Access All Areas
Alex Everson on art direction for The Recycling Bin

We're back like we never left with a special design edition of Access All Areas. This week, we got to chop it up with our very own Creative Director, Alex Everson, specifically getting into his process for the cover design of Aesop Rock x Blockhead's limited vinyl pressing ofThe Recycling Bin.


RSE - What inspired the art direction for The Recycling Bin? 

ALEX -I wanted to incorporate the overall concept of recycling and the theme behind Garbology into the artwork. I had a small up-cycling business a friend, and I started where we made candles, apparel, and decor out of discarded materials, and I wanted to take that theory and put it into practice here. Taking the literal item of a recycling bin and trying to figure out how to make it cool and intriguing was the challenge. When thinking of a recycling bin, the initial thing that struck me was that synonymous blue color. On Aesop’s previous release Spirit World Field Guide, we had run CDs with blue bottoms, and knowing that one of the tracks from that release was remixed on The Recycling Bin, I had the perfect tie-in. Add in the silver mirrored disc surface on a standard CD, and I had my color for the arrows.

RSE - So this artwork was made from recycled Aesop Rock CDs? 

ALEX - When manufacturing print and physical items, you are typically tied into a specific over/under tolerance. It often leaves you with some leftover components that cannot be completed into a total package and sold; they end up sitting around or getting recycled. I remembered that we had some overage of Spirit World Field Guide CDs sitting at our warehouse, and I proceeded to check if there was any from Skelethon & None Shall Pass, which feature the other tracks remixed on The Recycling Bin. Sure enough, I had my materials. From there, it was figuring out how to make this material a workable medium. I began cutting the discs into small pieces, and the idea of making my first mosaic formed. It was the most challenging puzzle I have ever attempted.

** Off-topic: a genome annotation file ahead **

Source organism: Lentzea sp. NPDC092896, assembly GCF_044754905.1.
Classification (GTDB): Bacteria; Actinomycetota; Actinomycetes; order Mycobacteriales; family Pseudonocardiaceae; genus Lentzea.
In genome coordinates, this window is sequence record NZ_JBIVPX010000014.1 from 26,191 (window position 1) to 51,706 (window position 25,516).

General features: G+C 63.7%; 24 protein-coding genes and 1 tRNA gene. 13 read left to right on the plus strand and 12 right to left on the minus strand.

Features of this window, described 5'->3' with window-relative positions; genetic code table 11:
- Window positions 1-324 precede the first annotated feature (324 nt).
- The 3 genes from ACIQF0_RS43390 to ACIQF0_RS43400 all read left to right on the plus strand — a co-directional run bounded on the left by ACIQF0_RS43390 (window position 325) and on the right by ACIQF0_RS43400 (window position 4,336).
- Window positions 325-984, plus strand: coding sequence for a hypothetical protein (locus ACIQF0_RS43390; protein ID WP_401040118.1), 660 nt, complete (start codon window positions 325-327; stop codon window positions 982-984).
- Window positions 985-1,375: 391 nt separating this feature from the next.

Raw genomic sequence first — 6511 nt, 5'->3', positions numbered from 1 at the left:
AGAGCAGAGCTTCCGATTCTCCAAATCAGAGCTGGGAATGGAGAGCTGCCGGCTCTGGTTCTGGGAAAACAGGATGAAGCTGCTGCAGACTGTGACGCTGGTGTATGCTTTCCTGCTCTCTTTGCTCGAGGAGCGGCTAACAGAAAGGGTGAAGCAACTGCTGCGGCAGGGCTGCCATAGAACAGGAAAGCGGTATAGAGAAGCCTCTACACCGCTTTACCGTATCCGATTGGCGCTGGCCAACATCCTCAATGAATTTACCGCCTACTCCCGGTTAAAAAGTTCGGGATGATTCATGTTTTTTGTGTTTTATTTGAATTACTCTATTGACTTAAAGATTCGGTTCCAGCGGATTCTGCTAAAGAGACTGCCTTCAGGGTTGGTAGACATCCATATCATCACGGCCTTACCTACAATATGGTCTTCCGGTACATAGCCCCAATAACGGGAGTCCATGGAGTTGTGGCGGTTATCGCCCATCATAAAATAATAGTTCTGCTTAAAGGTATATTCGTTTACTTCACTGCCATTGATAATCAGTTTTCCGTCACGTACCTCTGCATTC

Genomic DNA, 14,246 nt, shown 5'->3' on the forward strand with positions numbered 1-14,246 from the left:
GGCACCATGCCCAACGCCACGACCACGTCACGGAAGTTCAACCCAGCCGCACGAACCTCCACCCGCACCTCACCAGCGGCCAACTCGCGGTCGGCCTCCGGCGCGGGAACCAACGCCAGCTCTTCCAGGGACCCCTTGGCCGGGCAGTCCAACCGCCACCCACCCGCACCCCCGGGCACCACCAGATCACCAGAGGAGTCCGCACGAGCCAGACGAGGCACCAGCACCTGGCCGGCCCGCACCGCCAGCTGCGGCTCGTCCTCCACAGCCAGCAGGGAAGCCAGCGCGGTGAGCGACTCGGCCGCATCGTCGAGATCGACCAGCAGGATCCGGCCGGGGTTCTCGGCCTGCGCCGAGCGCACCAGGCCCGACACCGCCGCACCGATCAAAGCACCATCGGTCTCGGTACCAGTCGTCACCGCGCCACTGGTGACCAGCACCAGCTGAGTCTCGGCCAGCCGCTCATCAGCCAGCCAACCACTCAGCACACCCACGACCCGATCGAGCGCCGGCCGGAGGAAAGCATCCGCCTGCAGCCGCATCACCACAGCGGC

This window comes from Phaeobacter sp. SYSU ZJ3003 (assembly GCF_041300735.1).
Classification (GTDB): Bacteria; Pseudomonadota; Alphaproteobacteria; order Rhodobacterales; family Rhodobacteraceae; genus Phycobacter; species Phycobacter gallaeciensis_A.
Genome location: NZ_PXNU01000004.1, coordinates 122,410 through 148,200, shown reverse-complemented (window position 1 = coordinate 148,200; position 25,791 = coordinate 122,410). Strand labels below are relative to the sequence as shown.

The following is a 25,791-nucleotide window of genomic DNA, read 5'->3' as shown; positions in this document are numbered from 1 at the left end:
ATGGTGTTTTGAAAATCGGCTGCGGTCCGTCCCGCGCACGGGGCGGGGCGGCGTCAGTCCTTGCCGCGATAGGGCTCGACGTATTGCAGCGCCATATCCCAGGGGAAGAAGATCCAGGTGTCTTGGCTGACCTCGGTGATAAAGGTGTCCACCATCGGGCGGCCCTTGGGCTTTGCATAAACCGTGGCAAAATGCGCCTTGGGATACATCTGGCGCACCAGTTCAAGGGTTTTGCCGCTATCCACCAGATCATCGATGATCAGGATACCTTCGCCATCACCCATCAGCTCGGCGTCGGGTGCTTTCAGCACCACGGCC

RSE - What does it mean to you to be working with Aesop Rock, Blockhead and other artists at Rhymesayers? 

ALEX - It means the world to me to work with the artists that I do and to play any part in what they release into the world. Not only do I work with the highest caliber of musicians, but I also love who they are as people and have personal tie-ins of why they are so important to me. I lost my friends at a very young age, and Aesop’s lyrics about his struggles, contemplations, and sometimes humorous takes on death hit me in profound connective ways. I was going to school for music 18 years ago and began losing my direction and passion. That was when I first discovered Brother Ali’s music and message, and it enthralled me. I was lucky enough to have Kevin Beacham put me on the Rhymesayers street team and give me a guest list spot to see him perform for the first time. I remember waiting around after the show to try and meet him. I wanted to let him know how much his music meant to me. Finally, I got my opportunity, did so, and said, “Someday, I hope to work for you.” 4 years later, I started my job at RSE.